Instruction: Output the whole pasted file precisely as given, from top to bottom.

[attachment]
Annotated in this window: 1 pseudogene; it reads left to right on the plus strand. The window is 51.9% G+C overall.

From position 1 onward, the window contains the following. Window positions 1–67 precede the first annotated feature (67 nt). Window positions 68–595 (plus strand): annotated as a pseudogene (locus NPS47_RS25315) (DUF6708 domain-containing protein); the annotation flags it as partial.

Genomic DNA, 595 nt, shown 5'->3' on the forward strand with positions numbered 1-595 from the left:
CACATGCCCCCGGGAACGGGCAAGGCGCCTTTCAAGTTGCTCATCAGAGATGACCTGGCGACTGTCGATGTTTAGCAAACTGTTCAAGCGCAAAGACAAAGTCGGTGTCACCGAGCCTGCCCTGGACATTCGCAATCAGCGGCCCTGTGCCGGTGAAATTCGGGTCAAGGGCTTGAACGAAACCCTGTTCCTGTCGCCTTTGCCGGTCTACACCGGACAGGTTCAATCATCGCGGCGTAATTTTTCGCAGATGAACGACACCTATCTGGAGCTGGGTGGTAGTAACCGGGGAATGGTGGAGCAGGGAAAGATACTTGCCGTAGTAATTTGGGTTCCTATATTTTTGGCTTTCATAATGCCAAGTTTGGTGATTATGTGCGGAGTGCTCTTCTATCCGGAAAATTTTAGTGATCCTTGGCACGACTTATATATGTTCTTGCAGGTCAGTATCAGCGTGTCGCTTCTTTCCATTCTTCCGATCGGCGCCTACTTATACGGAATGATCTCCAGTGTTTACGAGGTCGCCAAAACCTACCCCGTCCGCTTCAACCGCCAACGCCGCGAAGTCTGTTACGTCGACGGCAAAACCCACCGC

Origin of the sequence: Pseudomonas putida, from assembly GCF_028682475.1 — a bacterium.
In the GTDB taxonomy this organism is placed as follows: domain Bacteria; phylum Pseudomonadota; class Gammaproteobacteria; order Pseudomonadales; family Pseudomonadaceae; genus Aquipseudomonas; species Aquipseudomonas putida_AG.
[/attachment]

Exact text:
Annotated in this window: 1 pseudogene; it reads left to right on the plus strand. The window is 51.9% G+C overall.

From position 1 onward, the window contains the following. Window positions 1–67 precede the first annotated feature (67 nt). Window positions 68–595 (plus strand): annotated as a pseudogene (locus NPS47_RS25315) (DUF6708 domain-containing protein); the annotation flags it as partial.

Genomic DNA, 595 nt, shown 5'->3' on the forward strand with positions numbered 1-595 from the left:
CACATGCCCCCGGGAACGGGCAAGGCGCCTTTCAAGTTGCTCATCAGAGATGACCTGGCGACTGTCGATGTTTAGCAAACTGTTCAAGCGCAAAGACAAAGTCGGTGTCACCGAGCCTGCCCTGGACATTCGCAATCAGCGGCCCTGTGCCGGTGAAATTCGGGTCAAGGGCTTGAACGAAACCCTGTTCCTGTCGCCTTTGCCGGTCTACACCGGACAGGTTCAATCATCGCGGCGTAATTTTTCGCAGATGAACGACACCTATCTGGAGCTGGGTGGTAGTAACCGGGGAATGGTGGAGCAGGGAAAGATACTTGCCGTAGTAATTTGGGTTCCTATATTTTTGGCTTTCATAATGCCAAGTTTGGTGATTATGTGCGGAGTGCTCTTCTATCCGGAAAATTTTAGTGATCCTTGGCACGACTTATATATGTTCTTGCAGGTCAGTATCAGCGTGTCGCTTCTTTCCATTCTTCCGATCGGCGCCTACTTATACGGAATGATCTCCAGTGTTTACGAGGTCGCCAAAACCTACCCCGTCCGCTTCAACCGCCAACGCCGCGAAGTCTGTTACGTCGACGGCAAAACCCACCGC

Origin of the sequence: Pseudomonas putida, from assembly GCF_028682475.1 — a bacterium.
In the GTDB taxonomy this organism is placed as follows: domain Bacteria; phylum Pseudomonadota; class Gammaproteobacteria; order Pseudomonadales; family Pseudomonadaceae; genus Aquipseudomonas; species Aquipseudomonas putida_AG.